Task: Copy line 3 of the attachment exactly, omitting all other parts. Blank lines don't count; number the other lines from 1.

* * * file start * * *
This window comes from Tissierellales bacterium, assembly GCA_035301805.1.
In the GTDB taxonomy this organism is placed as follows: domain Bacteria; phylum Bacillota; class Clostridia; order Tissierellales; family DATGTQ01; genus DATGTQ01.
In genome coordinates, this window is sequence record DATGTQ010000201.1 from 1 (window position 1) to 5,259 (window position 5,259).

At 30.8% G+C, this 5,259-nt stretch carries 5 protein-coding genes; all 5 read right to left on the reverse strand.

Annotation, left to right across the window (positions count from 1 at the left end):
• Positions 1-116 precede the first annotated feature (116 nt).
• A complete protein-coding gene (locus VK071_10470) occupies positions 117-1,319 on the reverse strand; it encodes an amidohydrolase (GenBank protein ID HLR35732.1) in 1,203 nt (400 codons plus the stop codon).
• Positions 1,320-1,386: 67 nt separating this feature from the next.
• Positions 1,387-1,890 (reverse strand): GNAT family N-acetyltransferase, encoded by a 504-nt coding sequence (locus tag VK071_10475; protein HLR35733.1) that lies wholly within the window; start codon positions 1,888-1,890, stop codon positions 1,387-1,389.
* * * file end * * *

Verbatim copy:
In genome coordinates, this window is sequence record DATGTQ010000201.1 from 1 (window position 1) to 5,259 (window position 5,259).